To call the room that was shown to me 'spartan' would be generous - it was about 10 feet square, twin bed made out of a slab of wood, half-painted walls, toilet without toilet seat (at least it had a bowl), and moths fluttering around the one working light. Asking price: three bucks a night. We'll take it.
Susanne was really ready to crash as this point, so I decided to hike around and find some bread for her to eat. I had no map of the Old City - I'm not sure if even one exists - so I tried to backtrack along the route from whence we came. It was late afternoon, but because Varanasi's alleyways were so long and thin, very little sunlight was getting through to the pavement below. Cows were everywhere, which made life somewhat difficult, as I tried to climb around then on the common occasions I found them blocking the entire path (and of course, the cow patties they left in their wake were an endless obstacle in their own right). I found a cafe at some crowded guest house near the center of Old Town. I ordered a naan to take back for Susanne, and a pakora for myself. A few minutes later, I was handed a plate with a piece of naan sliced into a dozen thin pieces (not very handy for carrying) and a plate of eight pakoras. Whatever. I ended up eating about half of the pakoras and a couple of Teems to boot.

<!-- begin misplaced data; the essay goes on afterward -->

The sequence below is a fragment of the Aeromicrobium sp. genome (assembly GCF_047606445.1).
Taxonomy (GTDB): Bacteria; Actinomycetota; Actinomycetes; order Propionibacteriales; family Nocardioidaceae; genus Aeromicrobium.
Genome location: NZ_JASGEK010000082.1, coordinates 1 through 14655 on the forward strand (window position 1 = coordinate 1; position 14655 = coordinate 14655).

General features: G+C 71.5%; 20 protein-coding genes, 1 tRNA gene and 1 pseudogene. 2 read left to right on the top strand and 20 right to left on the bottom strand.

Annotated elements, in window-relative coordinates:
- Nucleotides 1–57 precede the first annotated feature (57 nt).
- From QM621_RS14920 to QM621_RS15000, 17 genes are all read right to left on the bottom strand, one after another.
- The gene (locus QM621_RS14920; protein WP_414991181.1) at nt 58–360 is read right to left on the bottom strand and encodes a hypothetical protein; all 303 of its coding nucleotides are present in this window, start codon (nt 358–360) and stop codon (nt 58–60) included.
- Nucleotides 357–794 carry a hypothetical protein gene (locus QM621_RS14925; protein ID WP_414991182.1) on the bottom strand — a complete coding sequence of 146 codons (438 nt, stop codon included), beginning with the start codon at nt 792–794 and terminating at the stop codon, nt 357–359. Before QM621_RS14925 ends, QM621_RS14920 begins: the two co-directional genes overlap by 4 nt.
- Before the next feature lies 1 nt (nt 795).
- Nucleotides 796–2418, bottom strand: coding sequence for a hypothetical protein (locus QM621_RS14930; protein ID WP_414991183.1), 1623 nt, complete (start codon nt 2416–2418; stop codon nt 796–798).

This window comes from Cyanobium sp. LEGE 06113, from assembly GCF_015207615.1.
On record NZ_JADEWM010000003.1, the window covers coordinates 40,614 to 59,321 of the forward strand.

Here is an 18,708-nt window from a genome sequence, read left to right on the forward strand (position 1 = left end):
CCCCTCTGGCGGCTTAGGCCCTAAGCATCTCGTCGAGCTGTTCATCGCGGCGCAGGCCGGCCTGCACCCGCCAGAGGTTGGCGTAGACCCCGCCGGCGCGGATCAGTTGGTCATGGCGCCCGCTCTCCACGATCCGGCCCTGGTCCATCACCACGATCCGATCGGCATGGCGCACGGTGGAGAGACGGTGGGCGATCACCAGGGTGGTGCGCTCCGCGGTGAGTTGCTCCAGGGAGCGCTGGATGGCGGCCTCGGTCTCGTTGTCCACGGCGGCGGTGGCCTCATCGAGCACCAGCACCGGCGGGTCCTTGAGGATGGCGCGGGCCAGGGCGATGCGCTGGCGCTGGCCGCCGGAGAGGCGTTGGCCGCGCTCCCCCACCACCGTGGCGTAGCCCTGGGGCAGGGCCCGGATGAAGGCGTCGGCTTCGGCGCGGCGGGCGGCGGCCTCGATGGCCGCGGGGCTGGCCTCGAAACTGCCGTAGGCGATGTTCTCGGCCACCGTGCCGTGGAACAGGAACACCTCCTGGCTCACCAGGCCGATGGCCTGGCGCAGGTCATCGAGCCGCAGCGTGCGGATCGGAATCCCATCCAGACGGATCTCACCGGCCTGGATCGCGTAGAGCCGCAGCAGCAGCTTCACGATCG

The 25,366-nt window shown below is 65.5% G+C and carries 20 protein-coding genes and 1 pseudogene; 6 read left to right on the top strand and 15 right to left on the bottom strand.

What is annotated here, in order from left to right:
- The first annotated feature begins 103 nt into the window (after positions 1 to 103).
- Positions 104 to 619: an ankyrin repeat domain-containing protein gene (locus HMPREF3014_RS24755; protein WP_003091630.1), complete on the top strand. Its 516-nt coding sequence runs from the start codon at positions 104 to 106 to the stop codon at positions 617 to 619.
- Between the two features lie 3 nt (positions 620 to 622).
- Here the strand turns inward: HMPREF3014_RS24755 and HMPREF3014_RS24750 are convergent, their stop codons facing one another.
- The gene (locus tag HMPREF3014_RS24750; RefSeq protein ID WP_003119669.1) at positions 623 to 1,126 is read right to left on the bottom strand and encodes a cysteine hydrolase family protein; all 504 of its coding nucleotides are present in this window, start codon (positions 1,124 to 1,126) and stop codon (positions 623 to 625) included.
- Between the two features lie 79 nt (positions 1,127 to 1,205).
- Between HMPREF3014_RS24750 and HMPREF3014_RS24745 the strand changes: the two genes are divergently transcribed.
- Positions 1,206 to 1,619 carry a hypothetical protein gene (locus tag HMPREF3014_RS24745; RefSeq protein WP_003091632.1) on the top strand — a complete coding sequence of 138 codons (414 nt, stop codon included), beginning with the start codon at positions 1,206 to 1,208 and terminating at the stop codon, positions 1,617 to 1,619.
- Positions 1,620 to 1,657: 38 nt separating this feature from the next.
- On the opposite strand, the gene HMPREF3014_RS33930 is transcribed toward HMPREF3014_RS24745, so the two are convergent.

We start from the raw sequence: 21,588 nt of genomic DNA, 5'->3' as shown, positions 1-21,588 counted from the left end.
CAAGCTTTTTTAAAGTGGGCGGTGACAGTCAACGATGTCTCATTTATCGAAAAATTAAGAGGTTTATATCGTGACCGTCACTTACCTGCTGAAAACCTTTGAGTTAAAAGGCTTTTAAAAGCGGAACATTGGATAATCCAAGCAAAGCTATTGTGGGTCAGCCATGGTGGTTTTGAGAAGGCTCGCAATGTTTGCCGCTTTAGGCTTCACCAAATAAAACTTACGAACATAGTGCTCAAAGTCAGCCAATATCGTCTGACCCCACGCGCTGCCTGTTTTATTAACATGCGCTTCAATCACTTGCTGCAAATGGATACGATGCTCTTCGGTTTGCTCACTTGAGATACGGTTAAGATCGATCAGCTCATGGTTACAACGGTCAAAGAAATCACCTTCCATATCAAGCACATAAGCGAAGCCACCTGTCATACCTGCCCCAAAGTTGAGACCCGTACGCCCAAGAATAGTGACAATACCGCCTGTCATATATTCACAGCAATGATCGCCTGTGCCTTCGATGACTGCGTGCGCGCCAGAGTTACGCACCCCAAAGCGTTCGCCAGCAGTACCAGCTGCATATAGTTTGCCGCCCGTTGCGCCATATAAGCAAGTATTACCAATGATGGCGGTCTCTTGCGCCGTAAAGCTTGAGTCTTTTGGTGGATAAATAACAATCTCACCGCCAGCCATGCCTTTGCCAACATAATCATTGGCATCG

It was getting even darker outside so I returned to the hotel. The sun was just about to set, so after checking in on Susanne and getting her the naan and something to drink, I climbed up to the rooftop terrace to check out the view. The panorama of the Ganges was spectacular, barren and sandy on one side, and crowded with ghats and temples on the other. Directly in front of me, about 100 feet down river, were the cremation ghats, whose funeral pyres billowed smoke upwards in an endless puff. Sitting on the roof was a Korean man whose name I never got and an American from New York named John who had met the Korean guy the week before in Agra and had been travelling together since. John was a TOEFL instructor who had taken off a few months from work to see India. They had been in Varanasi for six nights, so they were very helpful in offering some suggestions on how we should budget our time during our brief three-day stay.